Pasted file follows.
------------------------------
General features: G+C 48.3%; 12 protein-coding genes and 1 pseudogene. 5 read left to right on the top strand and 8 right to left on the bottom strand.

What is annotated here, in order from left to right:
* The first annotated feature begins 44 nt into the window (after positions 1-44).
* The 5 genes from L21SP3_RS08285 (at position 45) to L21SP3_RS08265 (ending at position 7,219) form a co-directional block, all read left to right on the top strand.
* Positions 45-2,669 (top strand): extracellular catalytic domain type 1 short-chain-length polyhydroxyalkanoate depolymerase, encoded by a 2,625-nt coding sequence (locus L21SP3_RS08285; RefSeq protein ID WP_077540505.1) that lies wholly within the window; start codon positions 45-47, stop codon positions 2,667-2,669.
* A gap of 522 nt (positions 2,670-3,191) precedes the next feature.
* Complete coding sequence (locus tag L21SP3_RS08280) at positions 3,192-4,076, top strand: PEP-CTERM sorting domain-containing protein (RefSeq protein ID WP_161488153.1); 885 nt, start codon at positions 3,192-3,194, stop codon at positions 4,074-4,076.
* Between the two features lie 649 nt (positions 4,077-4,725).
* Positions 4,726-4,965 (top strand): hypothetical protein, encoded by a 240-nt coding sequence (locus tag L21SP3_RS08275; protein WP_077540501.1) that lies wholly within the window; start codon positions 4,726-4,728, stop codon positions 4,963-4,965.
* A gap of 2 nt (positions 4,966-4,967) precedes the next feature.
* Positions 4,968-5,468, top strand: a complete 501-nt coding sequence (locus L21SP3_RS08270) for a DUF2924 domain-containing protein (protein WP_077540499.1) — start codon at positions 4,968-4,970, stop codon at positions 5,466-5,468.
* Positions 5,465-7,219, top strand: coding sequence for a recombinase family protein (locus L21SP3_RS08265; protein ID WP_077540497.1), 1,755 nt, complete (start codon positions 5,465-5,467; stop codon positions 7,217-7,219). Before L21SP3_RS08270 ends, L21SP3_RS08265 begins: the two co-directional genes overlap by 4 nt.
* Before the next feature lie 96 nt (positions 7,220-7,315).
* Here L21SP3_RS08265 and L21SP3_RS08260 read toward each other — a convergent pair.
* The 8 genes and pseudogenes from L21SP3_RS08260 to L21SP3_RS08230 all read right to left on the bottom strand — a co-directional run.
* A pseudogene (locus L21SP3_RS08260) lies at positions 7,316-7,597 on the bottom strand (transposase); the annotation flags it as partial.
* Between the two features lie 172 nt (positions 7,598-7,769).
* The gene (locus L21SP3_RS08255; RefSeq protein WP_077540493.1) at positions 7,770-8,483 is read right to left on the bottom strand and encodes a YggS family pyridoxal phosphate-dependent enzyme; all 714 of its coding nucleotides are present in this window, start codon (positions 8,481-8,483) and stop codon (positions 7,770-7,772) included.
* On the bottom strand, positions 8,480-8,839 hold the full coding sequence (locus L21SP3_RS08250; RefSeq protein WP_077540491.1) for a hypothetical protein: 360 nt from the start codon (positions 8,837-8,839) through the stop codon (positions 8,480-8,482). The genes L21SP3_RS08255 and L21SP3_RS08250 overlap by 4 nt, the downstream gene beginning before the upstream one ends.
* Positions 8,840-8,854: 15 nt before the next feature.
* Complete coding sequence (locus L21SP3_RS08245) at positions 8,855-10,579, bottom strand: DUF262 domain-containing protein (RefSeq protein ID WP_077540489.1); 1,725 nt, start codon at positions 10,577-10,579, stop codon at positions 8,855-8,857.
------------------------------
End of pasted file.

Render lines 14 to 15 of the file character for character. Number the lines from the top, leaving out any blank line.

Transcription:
* Here L21SP3_RS08265 and L21SP3_RS08260 read toward each other — a convergent pair.
* The 8 genes and pseudogenes from L21SP3_RS08260 to L21SP3_RS08230 all read right to left on the bottom strand — a co-directional run.